Here’s a post that I never, and I mean ne-he-he-hever thought I would write. And yet, here I am, a healthy bloke in his 40’s with a stable career, financial comfort, and a ton of freedom. This is the prime time to travel the world and see the sights. The only problem is, I have almost no desire to do so.

I have been an eager explorer for as long as I can remember. I was born in the 70’s when traveling and sightseeing were regarded as noble pursuits. Free time meant travel time, and nobody thought any different. I have attended Premier League matches in England, enjoyed street festivals in Estonia, even walked through the Hermitage museum in Russia. My travel cred is respectable and there are plenty of other places on my bucket list. But alas, I have decided to crumple that list and throw it in the trash can.

Let’s get the obvious out of the way. Travel sucks these days. I get more joy out of a trip to the dentist. I would rather smash myself in the head with a brick than endure the nerve-shredding insanity that is modern day air travel. I get it, air travel is miraculous. I am not discounting the achievement. (Hell, my wife is even related to the Wright brothers.) However, the airlines have abandoned customer service for the bottom line, which has sucked the magic right out of the experience. Thus, I have to really want to see something in order to suffer the hassle of getting there. This alone has cleared much of my wish list.

Some will always remain. I would like to see Paris. I would like to set foot on the Galapagos Islands. These were “musts” for as long as I could remember, but now I chalk them up to “if the opportunity arises.” This attitude was outright blasphemous to the me of yesteryear. So what the hell happened?

We all experienced a massive reality shift over the last several decades. The Information Age exploded into existence, giving us instant access to a boundless sea of information. In doing so, it rendered the traditional forms of cultural study and mental growth obsolete. In short, we no longer needed to go anywhere. The world started coming to us. It’s a mind-blowing realm where I can Skype with a Stockholm native should I want to brush up on my Swedish, all from the comfort of my living room.

This became more apparent to me after living in New Mexico for several years. The state is overflowing with amazing sights to see, from the Rio Grande Gorge in Taos to the Very Large Array near Socorro. These are awe-inspiring sights that require long dives through beautiful landscapes. But in the age of Google Maps and Lonely Planet, there isn’t a single inch of these trips that cannot be experienced at home in high-definition. So it begs the question, why waste the time, money, and oh-so-precious sanity?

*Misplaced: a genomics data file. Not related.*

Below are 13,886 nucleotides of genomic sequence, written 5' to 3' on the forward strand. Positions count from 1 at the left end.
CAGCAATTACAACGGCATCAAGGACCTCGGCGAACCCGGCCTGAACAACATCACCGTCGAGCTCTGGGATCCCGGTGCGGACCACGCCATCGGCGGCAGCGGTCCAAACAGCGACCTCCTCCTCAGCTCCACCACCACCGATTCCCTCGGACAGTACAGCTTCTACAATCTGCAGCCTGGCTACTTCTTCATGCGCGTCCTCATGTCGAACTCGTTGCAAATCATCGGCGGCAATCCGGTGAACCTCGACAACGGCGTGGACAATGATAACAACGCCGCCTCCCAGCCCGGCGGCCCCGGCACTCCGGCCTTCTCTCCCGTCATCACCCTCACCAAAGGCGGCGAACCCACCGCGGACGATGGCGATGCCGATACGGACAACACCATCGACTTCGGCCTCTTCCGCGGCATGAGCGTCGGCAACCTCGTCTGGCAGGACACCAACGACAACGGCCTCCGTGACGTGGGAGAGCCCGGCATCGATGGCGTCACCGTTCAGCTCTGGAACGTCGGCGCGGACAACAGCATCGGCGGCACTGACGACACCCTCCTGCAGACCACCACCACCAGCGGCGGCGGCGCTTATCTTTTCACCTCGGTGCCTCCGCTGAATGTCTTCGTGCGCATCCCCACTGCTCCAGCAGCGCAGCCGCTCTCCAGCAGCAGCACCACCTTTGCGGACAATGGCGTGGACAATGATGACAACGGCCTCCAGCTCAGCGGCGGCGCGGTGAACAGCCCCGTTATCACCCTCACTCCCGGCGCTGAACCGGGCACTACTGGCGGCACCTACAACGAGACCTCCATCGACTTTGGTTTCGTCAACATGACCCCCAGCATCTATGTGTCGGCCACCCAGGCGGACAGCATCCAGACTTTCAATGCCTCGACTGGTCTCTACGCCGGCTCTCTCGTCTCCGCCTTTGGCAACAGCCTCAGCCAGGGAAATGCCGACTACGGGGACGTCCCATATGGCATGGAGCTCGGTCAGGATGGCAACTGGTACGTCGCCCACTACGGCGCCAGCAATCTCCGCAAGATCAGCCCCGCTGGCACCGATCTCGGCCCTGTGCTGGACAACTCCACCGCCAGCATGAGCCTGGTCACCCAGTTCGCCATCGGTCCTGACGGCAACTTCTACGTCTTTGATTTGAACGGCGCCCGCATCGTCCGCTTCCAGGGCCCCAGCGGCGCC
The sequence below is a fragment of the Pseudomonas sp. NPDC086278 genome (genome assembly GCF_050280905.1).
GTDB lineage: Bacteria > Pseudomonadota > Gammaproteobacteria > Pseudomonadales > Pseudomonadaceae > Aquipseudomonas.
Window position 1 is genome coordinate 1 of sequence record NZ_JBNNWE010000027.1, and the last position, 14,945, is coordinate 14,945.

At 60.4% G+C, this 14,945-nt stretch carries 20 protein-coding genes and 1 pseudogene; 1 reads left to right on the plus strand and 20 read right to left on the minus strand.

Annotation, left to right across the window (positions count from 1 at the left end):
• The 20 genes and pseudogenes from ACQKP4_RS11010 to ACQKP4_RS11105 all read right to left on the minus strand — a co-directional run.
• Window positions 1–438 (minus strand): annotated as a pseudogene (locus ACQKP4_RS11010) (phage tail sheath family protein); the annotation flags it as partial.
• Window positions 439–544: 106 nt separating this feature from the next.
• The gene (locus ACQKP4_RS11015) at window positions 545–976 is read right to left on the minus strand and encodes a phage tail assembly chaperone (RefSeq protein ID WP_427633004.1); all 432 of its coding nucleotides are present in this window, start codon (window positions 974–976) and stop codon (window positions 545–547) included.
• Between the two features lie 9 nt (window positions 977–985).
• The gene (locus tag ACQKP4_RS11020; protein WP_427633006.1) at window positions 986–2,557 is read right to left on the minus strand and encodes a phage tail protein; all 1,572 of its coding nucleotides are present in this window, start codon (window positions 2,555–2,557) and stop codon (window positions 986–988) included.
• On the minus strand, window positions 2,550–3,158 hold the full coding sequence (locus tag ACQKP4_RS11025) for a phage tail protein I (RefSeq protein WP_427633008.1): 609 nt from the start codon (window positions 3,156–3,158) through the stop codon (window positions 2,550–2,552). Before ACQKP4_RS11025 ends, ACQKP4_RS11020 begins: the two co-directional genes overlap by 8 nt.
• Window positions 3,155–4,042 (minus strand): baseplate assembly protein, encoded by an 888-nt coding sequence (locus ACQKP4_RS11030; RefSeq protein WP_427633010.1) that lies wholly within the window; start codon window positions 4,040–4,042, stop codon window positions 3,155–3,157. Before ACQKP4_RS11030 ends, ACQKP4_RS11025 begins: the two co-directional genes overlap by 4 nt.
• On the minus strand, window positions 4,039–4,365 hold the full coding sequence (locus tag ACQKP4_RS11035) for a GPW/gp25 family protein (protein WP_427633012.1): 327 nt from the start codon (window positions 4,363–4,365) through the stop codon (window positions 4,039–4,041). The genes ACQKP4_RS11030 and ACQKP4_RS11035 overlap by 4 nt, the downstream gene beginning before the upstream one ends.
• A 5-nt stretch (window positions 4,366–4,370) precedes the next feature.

At this point, I should clarify that this post is not anti-travel. As Mark Twain so eloquently put it, “Travel is fatal to prejudice, bigotry, and narrow-mindedness, and many of our people need it sorely on these accounts. Broad, wholesome, charitable views of men and things cannot be acquired by vegetating in one little corner of the earth all one’s lifetime.” I agree one thousand percent. Travel broadens the mind like nothing else can. However, I argue that the manner in which we are accustomed needs to be updated. Specifically, the act of sightseeing.

Sightseeing, by definition, is the act of traveling to see sights. This was a rewarding activity before we could see every nook and cranny of every sight online. There was a time when seeing a sight without being there meant going to a library to consult an encyclopedia. And even then, the images might be less than impressive (if there were any at all). It made total sense to go see the sight because it gave you an enhanced perspective that you couldn’t get anywhere else. Nowadays, every sight has been visited by countless tourists and an avalanche of images is available online. Hell, many sights have live video feeds.